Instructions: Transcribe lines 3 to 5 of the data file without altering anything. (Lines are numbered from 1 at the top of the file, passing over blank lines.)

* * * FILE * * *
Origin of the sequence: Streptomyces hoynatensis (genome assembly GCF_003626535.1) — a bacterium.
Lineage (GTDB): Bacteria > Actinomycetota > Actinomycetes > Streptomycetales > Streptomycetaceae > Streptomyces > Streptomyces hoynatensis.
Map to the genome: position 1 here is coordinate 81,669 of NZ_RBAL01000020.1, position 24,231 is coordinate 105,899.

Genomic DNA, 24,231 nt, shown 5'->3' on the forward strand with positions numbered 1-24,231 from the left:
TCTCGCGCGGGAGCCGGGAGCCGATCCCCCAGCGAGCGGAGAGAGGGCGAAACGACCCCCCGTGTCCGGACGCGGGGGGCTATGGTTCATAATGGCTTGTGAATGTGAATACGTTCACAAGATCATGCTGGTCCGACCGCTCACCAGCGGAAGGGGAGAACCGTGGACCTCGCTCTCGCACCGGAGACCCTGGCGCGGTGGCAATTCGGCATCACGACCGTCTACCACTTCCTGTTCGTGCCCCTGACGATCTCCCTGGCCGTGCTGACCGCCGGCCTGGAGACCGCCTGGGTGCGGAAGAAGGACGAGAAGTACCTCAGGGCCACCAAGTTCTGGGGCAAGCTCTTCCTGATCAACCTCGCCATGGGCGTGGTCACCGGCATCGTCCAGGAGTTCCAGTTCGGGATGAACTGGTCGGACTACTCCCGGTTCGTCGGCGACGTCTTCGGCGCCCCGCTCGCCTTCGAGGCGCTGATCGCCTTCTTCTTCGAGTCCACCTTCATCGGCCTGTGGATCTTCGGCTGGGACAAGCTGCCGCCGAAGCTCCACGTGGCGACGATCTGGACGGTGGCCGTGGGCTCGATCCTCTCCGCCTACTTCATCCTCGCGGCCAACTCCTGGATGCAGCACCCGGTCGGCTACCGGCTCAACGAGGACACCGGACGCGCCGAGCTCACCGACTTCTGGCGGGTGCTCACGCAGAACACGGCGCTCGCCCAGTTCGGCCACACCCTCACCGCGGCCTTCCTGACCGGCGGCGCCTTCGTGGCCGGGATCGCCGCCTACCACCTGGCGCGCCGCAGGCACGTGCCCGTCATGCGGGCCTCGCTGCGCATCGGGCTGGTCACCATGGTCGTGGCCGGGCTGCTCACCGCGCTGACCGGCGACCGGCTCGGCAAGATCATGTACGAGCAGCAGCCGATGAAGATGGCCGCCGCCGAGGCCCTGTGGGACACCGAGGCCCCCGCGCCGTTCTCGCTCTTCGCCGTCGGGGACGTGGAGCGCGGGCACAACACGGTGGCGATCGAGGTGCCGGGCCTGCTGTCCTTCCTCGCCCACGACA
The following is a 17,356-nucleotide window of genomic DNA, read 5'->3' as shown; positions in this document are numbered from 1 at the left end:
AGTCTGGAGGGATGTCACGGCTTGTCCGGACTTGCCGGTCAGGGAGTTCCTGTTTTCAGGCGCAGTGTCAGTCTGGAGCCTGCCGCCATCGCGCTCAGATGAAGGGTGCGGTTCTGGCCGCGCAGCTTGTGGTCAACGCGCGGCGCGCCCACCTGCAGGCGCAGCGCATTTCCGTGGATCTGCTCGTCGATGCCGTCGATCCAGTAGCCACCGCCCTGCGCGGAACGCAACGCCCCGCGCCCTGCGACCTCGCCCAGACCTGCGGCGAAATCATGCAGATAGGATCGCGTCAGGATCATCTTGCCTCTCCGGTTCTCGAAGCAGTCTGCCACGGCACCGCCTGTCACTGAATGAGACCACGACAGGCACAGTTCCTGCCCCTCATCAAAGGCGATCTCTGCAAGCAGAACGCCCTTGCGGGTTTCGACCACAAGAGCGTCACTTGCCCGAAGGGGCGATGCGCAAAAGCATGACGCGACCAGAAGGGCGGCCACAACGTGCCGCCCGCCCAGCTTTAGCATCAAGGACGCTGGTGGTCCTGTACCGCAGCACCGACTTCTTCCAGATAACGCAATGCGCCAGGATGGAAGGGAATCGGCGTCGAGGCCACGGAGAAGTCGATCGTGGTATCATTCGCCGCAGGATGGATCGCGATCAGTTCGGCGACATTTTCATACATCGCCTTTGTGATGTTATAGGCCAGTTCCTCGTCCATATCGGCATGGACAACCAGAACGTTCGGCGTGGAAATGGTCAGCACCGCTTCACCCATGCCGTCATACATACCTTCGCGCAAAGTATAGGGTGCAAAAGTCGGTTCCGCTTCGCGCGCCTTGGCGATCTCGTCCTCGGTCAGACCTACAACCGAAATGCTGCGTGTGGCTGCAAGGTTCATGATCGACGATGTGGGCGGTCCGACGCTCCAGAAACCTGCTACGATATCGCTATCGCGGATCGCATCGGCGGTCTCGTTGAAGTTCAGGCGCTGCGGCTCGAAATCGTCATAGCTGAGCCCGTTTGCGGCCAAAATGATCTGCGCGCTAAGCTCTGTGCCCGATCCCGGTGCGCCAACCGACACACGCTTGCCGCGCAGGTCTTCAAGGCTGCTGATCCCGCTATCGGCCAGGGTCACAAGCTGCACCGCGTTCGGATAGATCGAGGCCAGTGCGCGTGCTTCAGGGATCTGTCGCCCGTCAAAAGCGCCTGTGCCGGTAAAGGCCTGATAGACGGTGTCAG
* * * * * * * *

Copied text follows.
Map to the genome: position 1 here is coordinate 81,669 of NZ_RBAL01000020.1, position 24,231 is coordinate 105,899.

Genomic DNA, 24,231 nt, shown 5'->3' on the forward strand with positions numbered 1-24,231 from the left:
TCTCGCGCGGGAGCCGGGAGCCGATCCCCCAGCGAGCGGAGAGAGGGCGAAACGACCCCCCGTGTCCGGACGCGGGGGGCTATGGTTCATAATGGCTTGTGAATGTGAATACGTTCACAAGATCATGCTGGTCCGACCGCTCACCAGCGGAAGGGGAGAACCGTGGACCTCGCTCTCGCACCGGAGACCCTGGCGCGGTGGCAATTCGGCATCACGACCGTCTACCACTTCCTGTTCGTGCCCCTGACGATCTCCCTGGCCGTGCTGACCGCCGGCCTGGAGACCGCCTGGGTGCGGAAGAAGGACGAGAAGTACCTCAGGGCCACCAAGTTCTGGGGCAAGCTCTTCCTGATCAACCTCGCCATGGGCGTGGTCACCGGCATCGTCCAGGAGTTCCAGTTCGGGATGAACTGGTCGGACTACTCCCGGTTCGTCGGCGACGTCTTCGGCGCCCCGCTCGCCTTCGAGGCGCTGATCGCCTTCTTCTTCGAGTCCACCTTCATCGGCCTGTGGATCTTCGGCTGGGACAAGCTGCCGCCGAAGCTCCACGTGGCGACGATCTGGACGGTGGCCGTGGGCTCGATCCTCTCCGCCTACTTCATCCTCGCGGCCAACTCCTGGATGCAGCACCCGGTCGGCTACCGGCTCAACGAGGACACCGGACGCGCCGAGCTCACCGACTTCTGGCGGGTGCTCACGCAGAACACGGCGCTCGCCCAGTTCGGCCACACCCTCACCGCGGCCTTCCTGACCGGCGGCGCCTTCGTGGCCGGGATCGCCGCCTACCACCTGGCGCGCCGCAGGCACGTGCCCGTCATGCGGGCCTCGCTGCGCATCGGGCTGGTCACCATGGTCGTGGCCGGGCTGCTCACCGCGCTGACCGGCGACCGGCTCGGCAAGATCATGTACGAGCAGCAGCCGATGAAGATGGCCGCCGCCGAGGCCCTGTGGGACACCGAGGCCCCCGCGCCGTTCTCGCTCTTCGCCGTCGGGGACGTGGAGCGCGGGCACAACACGGTGGCGATCGAGGTGCCGGGCCTGCTGTCCTTCCTCGCCCACGACA